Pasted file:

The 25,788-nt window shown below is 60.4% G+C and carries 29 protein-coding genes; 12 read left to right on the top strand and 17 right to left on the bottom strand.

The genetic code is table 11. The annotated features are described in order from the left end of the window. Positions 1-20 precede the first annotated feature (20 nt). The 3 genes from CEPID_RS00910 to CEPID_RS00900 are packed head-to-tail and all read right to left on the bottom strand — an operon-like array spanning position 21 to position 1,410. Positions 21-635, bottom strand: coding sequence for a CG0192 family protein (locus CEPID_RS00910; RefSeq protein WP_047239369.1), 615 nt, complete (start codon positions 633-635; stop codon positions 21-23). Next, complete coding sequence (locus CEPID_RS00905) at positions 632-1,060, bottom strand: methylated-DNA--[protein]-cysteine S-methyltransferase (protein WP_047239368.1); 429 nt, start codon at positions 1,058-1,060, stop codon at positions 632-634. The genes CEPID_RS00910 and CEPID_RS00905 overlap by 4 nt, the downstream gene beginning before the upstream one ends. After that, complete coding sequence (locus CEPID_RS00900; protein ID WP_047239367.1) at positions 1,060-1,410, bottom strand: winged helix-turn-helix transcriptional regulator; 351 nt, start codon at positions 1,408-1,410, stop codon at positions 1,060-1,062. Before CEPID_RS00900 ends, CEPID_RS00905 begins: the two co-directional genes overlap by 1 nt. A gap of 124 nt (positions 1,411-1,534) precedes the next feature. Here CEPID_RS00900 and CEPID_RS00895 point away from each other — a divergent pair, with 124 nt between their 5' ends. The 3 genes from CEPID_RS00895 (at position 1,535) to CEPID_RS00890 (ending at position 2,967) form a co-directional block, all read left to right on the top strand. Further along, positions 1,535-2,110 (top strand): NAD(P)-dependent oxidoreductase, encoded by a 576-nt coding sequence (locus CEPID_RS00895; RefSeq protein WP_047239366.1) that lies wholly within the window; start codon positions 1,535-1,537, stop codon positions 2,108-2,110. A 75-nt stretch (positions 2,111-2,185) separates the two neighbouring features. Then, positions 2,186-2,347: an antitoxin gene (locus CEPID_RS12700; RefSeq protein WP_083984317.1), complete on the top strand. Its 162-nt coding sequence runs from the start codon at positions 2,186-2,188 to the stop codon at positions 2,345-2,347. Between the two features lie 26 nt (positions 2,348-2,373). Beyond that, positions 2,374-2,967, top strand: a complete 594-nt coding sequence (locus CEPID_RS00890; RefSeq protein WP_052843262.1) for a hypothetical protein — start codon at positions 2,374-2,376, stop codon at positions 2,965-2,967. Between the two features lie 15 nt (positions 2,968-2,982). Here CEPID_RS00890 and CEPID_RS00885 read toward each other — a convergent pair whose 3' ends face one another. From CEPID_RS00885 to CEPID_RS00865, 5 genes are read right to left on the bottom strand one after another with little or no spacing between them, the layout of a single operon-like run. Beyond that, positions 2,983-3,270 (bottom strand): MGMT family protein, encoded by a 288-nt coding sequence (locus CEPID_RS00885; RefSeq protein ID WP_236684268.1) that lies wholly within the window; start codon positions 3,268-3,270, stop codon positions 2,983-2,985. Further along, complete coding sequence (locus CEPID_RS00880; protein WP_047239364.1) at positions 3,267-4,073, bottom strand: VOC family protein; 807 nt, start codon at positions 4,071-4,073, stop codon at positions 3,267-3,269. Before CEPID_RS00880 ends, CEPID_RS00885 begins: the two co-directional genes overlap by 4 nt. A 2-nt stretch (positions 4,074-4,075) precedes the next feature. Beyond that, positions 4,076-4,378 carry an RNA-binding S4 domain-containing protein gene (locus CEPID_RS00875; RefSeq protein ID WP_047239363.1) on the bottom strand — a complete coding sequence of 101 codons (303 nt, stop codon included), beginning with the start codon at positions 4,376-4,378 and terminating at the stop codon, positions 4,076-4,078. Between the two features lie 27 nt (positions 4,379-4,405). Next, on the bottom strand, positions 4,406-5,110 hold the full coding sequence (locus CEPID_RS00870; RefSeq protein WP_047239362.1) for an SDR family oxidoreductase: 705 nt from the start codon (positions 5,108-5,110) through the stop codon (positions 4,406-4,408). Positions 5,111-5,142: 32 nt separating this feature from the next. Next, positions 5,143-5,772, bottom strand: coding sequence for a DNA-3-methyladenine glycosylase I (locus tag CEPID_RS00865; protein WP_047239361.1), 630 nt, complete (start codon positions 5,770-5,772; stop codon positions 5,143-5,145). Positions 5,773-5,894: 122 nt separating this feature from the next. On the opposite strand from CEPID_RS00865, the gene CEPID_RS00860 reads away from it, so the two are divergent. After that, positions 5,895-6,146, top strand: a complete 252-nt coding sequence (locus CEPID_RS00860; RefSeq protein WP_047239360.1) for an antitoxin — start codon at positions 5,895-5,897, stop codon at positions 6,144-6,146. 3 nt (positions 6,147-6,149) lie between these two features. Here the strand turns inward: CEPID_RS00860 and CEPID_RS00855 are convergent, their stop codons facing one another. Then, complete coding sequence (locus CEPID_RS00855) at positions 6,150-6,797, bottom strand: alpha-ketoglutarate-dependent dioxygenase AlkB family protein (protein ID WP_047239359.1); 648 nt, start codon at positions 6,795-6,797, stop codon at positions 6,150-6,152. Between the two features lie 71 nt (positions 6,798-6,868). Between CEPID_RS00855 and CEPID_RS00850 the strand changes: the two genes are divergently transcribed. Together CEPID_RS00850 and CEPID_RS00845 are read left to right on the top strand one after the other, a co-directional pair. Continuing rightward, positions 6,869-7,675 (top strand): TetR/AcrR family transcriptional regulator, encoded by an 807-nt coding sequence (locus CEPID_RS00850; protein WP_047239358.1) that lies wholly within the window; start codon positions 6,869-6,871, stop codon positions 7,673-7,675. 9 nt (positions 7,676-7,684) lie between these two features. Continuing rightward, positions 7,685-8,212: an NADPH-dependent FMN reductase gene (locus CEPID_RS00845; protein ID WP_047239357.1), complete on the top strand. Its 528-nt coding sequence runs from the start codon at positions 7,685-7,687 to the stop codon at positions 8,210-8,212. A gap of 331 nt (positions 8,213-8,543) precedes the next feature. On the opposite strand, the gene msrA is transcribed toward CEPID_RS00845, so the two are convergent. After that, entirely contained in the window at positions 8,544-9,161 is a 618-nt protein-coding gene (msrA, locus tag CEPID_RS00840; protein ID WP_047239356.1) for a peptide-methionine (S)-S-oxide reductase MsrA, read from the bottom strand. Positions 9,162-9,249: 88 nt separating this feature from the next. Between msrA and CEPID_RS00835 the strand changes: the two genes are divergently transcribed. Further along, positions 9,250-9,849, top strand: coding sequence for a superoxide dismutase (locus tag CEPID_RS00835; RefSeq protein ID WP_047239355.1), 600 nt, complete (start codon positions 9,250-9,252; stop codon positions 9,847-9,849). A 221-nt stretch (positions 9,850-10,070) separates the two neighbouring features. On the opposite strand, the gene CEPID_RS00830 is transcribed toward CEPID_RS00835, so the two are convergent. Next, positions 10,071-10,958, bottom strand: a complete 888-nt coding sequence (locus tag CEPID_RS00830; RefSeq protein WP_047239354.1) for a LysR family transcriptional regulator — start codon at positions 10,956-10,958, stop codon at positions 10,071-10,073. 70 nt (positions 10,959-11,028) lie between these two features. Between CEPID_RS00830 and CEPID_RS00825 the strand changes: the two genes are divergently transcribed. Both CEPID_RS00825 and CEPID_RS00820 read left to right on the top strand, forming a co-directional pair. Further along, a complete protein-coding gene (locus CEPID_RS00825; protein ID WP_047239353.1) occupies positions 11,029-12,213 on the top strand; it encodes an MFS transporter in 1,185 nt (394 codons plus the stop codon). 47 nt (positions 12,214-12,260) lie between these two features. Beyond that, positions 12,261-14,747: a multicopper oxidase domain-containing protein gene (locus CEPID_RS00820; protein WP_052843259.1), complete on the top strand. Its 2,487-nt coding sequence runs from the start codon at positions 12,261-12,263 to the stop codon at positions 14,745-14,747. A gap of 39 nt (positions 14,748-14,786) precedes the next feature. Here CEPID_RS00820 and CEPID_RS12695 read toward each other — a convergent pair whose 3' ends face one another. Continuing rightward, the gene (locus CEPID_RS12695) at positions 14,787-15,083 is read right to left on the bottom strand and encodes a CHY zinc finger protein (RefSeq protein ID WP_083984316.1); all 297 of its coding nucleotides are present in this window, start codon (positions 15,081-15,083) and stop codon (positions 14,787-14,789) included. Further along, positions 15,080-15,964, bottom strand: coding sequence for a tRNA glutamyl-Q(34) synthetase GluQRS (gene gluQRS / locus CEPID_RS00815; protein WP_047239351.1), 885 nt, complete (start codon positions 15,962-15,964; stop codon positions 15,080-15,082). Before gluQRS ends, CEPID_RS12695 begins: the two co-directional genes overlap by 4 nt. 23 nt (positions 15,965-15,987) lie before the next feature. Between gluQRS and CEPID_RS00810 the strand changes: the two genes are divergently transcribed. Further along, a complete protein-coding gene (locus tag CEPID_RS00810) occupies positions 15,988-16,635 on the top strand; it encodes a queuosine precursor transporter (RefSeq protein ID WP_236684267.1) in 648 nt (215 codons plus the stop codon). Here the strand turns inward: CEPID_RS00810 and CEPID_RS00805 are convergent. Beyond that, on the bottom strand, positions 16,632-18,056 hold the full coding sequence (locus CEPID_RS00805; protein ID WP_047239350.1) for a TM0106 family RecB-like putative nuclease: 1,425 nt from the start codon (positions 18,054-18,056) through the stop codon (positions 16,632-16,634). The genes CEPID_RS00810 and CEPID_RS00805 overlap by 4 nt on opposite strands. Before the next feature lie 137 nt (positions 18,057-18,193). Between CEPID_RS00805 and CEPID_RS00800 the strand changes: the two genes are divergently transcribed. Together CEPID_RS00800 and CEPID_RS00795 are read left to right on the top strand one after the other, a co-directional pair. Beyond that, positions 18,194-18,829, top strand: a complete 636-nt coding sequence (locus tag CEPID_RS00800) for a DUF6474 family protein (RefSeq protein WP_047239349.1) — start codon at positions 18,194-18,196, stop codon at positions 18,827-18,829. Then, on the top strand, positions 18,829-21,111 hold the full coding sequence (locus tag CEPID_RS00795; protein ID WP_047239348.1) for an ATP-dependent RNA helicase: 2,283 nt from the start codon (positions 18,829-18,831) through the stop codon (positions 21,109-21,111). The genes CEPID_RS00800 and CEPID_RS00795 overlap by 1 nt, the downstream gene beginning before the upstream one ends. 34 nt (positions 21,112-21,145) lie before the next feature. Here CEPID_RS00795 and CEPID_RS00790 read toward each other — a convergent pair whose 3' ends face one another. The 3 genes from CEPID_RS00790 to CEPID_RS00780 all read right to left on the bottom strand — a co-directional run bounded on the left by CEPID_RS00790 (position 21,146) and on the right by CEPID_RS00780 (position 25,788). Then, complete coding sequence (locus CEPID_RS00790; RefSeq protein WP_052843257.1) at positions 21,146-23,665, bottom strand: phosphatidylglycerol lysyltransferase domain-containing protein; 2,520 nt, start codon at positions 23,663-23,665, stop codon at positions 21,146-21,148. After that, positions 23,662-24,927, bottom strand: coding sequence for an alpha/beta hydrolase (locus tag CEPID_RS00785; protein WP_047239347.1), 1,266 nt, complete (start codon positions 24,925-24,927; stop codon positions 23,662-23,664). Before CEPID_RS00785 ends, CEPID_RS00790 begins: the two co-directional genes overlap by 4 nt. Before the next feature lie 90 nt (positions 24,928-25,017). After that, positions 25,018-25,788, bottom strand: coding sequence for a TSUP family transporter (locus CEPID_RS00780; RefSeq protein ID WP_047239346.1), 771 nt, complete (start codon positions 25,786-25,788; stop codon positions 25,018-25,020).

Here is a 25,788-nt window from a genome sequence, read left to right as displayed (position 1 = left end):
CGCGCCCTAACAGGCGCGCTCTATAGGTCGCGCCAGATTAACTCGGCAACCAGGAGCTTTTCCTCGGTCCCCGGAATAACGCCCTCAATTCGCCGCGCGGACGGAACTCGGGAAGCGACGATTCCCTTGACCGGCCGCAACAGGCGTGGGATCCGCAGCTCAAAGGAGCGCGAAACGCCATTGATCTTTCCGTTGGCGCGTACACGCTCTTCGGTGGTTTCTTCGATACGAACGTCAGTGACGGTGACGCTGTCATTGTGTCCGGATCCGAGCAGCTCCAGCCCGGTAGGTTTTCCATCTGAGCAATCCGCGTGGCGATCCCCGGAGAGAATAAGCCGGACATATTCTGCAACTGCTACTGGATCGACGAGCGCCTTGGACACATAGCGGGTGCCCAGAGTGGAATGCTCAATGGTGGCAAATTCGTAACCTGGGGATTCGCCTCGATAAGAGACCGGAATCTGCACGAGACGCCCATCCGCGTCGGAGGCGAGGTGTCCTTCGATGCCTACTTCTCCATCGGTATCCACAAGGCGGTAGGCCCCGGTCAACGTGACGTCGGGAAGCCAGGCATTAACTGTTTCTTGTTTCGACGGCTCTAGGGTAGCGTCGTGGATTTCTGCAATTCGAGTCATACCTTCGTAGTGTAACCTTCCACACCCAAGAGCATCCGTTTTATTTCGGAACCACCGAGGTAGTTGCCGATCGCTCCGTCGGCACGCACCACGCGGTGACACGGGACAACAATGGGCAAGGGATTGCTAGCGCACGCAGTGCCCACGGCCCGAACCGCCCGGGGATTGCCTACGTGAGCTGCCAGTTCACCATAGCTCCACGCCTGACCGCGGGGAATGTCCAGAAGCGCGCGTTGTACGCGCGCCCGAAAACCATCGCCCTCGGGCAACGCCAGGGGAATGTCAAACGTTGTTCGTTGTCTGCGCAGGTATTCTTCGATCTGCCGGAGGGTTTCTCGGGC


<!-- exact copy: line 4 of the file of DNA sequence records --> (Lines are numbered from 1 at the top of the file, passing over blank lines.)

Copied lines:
CGCGCCCTAACAGGCGCGCTCTATAGGTCGCGCCAGATTAACTCGGCAACCAGGAGCTTTTCCTCGGTCCCCGGAATAACGCCCTCAATTCGCCGCGCGGACGGAACTCGGGAAGCGACGATTCCCTTGACCGGCCGCAACAGGCGTGGGATCCGCAGCTCAAAGGAGCGCGAAACGCCATTGATCTTTCCGTTGGCGCGTACACGCTCTTCGGTGGTTTCTTCGATACGAACGTCAGTGACGGTGACGCTGTCATTGTGTCCGGATCCGAGCAGCTCCAGCCCGGTAGGTTTTCCATCTGAGCAATCCGCGTGGCGATCCCCGGAGAGAATAAGCCGGACATATTCTGCAACTGCTACTGGATCGACGAGCGCCTTGGACACATAGCGGGTGCCCAGAGTGGAATGCTCAATGGTGGCAAATTCGTAACCTGGGGATTCGCCTCGATAAGAGACCGGAATCTGCACGAGACGCCCATCCGCGTCGGAGGCGAGGTGTCCTTCGATGCCTACTTCTCCATCGGTATCCACAAGGCGGTAGGCCCCGGTCAACGTGACGTCGGGAAGCCAGGCATTAACTGTTTCTTGTTTCGACGGCTCTAGGGTAGCGTCGTGGATTTCTGCAATTCGAGTCATACCTTCGTAGTGTAACCTTCCACACCCAAGAGCATCCGTTTTATTTCGGAACCACCGAGGTAGTTGCCGATCGCTCCGTCGGCACGCACCACGCGGTGACACGGGACAACAATGGGCAAGGGATTGCTAGCGCACGCAGTGCCCACGGCCCGAACCGCCCGGGGATTGCCTACGTGAGCTGCCAGTTCACCATAGCTCCACGCCTGACCGCGGGGAATGTCCAGAAGCGCGCGTTGTACGCGCGCCCGAAAACCATCGCCCTCGGGCAACGCCAGGGGAATGTCAAACGTTGTTCGTTGTCTGCGCAGGTATTCTTCGATCTGCCGGAGGGTTTCTCGGGC